Making Waves For Puerto Rico

By Brett McKenzie Posted on Jul 19, 2018

One Club Member creates pins for LGTBQ hurricane victims

When Hurricane Maria tore through Puerto Rico last year, the devastation was nearly inconceivable, with millions of citizens without electricity or clean water, and billions of dollars of infrastructure damage. The hurricane had a profound effect on the island's rural residents, especially its LGBTQ community, who already faces struggles for acceptance outside of the big cities.

New York-based creative and One Club for Creativity Member Tyler Seecof was particularly moved after a recent trip to the recovering island, and wanted to help in a very personal way, and so he teamed up with illustrator Molly Egan and visual designer Greg Falconi to create special "orgullo" pins. That's the Spanish word for "pride", and all proceeds from the sale of these pins go to Waves Ahead, an organization that offers hurricane relief to marginalized people, including Puerto Rico’s LGBTQ community.

Tyler was more than happy to share the story of the pins with us here at The One Club.

What was the impetus behind wanting to do something for hurricane-devestatd LGBTQ Puerto Ricans?

While vacationing in Puerto Rico, my friends and I couldn't help but notice the remaining effects of Hurricane Maria. Naturally as tourists, we went out to the bars, which is where we saw our first sign that there is still struggle in the LGBTQIA+ community. The gay bars severely lacked patrons. After asking around, we heard that many people from the LGBTQIA+ community have moved out of Puerto Rico to escape Hurricane Maria.

This inspired us to do some research. We read that Circo, one of the more popular bars in the scene, was bombed while running on generators after the storm hit. This hinted to the fact that there is still some discrimination in Puerto Rico. Eventually, our research led us to Waves Ahead. After linking up with the organization, they confirmed that there is discrimination against our community, mainly in the rural areas where people are hurting the most from the storm.

How did you, Molly and Greg come together to create this pin?

Molly, Greg, and I all went to school together and have always admired each other's work. On our way home from Puerto Rico, Greg and I got to talking about how we could help. We began assessing our skillsets — he's a designer and I'm a writer — but we felt like there was still a missing piece. Molly, who is an incredible illustrator with an impressive following, was the first person who came to mind. Reaching out to her was a no-brainer. We both have some of her work hanging in our homes, so we shot over a quick text to gauge her interest. She said yes immediately! After that, we got straight to work discussing designs.

Greg and Molly, being the visual artists of the group, were inspired by the Puerto Rican flag. They designed the pin in the shape of a triangle with a star, then put it on a red and white striped backing for shipping. The rainbow stripes on the pin represent the LGBTQ+ community. The smiley face shows a happier tomorrow, and gives us some of that Molly Egan flare we admire so much!

How has the early reception been?

We're ecstatic about the early reception! We've been telling people about it for weeks and many of them have definitely been interested. However, this initiative is surpassing our expectations. In only four days, we've sold over half of our stock and organically accumulated over a thousand retweets about our pin. We can't wait to keep it up.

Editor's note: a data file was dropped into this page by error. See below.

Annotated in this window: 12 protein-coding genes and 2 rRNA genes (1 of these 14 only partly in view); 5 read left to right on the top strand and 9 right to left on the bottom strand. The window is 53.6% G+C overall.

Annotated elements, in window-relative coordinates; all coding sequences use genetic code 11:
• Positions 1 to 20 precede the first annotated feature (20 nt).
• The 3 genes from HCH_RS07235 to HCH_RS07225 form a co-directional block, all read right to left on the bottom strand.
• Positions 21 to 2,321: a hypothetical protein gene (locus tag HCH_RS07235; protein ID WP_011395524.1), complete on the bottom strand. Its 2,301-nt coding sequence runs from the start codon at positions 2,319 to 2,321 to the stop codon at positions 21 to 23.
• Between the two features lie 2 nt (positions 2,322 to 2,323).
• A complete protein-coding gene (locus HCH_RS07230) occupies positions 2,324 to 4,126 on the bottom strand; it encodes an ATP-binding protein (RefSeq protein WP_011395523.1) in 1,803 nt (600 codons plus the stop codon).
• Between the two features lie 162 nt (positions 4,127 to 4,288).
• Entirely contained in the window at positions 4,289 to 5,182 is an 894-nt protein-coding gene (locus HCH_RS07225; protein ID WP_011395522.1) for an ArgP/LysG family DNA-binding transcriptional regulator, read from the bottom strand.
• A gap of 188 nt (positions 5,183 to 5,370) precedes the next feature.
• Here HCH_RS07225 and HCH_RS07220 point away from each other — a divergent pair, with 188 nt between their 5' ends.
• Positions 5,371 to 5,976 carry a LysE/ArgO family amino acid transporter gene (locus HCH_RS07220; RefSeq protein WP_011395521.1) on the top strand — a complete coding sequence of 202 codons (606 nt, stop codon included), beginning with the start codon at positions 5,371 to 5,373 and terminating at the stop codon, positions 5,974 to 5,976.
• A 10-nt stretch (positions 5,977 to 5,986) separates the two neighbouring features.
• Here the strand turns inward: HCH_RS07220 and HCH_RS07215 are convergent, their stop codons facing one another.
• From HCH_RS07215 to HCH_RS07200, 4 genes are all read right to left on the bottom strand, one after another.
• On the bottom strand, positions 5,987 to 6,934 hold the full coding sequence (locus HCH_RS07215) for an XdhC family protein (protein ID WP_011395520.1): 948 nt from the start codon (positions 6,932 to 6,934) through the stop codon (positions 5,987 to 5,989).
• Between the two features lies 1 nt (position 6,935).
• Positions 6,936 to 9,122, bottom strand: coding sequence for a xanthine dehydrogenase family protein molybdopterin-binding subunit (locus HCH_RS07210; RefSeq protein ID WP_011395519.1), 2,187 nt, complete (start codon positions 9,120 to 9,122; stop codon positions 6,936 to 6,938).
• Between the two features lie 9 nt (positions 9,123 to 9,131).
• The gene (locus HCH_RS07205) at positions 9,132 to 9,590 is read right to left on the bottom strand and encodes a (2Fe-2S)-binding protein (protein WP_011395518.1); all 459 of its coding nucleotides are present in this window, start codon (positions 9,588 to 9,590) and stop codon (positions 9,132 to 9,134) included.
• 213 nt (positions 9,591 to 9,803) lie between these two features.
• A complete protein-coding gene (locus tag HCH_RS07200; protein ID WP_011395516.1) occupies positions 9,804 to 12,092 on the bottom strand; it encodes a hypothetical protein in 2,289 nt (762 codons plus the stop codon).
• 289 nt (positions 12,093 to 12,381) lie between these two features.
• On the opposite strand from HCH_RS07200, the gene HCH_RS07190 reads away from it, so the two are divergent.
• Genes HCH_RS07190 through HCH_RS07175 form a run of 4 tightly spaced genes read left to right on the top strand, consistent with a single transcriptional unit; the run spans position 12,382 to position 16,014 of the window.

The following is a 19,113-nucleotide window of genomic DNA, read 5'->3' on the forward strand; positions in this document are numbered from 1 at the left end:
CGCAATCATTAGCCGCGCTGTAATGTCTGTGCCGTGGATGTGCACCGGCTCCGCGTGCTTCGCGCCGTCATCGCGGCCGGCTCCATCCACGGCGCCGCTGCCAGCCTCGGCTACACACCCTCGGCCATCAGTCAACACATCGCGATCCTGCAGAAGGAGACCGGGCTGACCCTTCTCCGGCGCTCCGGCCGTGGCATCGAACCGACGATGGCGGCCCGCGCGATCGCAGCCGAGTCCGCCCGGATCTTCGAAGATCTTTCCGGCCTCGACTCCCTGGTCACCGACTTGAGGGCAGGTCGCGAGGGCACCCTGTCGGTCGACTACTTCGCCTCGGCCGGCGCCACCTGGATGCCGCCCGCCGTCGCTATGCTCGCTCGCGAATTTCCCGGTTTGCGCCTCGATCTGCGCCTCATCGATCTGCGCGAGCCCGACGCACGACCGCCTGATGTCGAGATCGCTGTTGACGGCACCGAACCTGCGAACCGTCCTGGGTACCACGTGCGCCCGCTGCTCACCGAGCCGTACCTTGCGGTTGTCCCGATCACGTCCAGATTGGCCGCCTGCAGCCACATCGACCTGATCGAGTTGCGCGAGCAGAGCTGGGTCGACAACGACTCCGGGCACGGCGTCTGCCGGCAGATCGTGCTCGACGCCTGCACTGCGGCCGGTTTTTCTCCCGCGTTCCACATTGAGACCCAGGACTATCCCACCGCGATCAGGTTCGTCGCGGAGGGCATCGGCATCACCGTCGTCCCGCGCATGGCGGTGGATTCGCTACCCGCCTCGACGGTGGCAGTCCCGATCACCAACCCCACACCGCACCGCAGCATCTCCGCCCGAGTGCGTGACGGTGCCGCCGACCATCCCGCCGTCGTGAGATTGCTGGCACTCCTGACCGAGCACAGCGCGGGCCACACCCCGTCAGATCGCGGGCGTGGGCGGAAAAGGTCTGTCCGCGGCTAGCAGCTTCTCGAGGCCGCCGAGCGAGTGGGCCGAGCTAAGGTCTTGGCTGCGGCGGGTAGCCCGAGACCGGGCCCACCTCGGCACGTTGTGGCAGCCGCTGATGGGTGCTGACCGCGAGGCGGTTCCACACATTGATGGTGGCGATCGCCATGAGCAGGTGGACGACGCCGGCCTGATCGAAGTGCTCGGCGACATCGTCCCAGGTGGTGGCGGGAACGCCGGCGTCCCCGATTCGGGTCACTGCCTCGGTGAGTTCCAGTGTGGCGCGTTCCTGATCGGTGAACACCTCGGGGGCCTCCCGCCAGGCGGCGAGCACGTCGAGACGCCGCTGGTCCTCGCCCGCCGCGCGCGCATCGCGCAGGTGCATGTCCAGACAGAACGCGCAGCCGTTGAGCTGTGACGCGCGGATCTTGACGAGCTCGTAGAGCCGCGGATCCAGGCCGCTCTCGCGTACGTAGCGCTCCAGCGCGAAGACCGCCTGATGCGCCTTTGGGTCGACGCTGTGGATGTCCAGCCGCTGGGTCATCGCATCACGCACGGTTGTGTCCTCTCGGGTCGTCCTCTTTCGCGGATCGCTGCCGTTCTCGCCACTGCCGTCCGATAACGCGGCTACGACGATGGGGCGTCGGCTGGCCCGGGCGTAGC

" ...this initiative is surpassing our expectations. In only four days, we've sold over half of our stock and organically accumulated over a thousand retweets about our pin."

Tell us a bit more about Waves Ahead.

Waves Ahead is an incredible organization that provides goods and services to marginalized households, including LGBTQIA+ elderly. They didn't feel like these communities were being properly supported after Hurricane Maria, so they expanded their efforts with a project called Reconstruye Q (@ReconstruyeQ on Twitter) to provide hurricane relief. Now, they provide at-home therapy to help people struggling with PTSD, home renovations AND full rebuilds, as well as the other services and goods they provided before.

What’s next for the three of you? Do you have any other creative projects in mind to help?

There's always ideas circulating. Working together has been seamless and we're so humbled by the reception. We're discussing how to move forward with either this project, or new ones for additional organizations. In the meantime.

Greg is working fast and furious with a small team on a new political engagement app for the last couple of months. The platform aims to encourage millennials and first time voters to become civically engaged, with the ultimate goal of increasing voter turnout in the upcoming 2018 and 2020 elections.

Molly plans to continue using her time for projects that will help people and organizations in need. This isn't her first time using her art for good. In January 2017, Molly worked on The Little Lady Project. She asked for donation receipts and mailed 4"x4" original lady paintings to those who donated. The Project was able to raise $1,000 for the ACLU and Planned Parenthood.

As for me, I am continuing my work with Patients & Purpose, helping people living with several different conditions, ranging from cancer to multiple sclerosis. Additionally, I write a monthly article in Get Out! Magazine that analyzes different aspects of queer culture to help generate a better understanding of our community.



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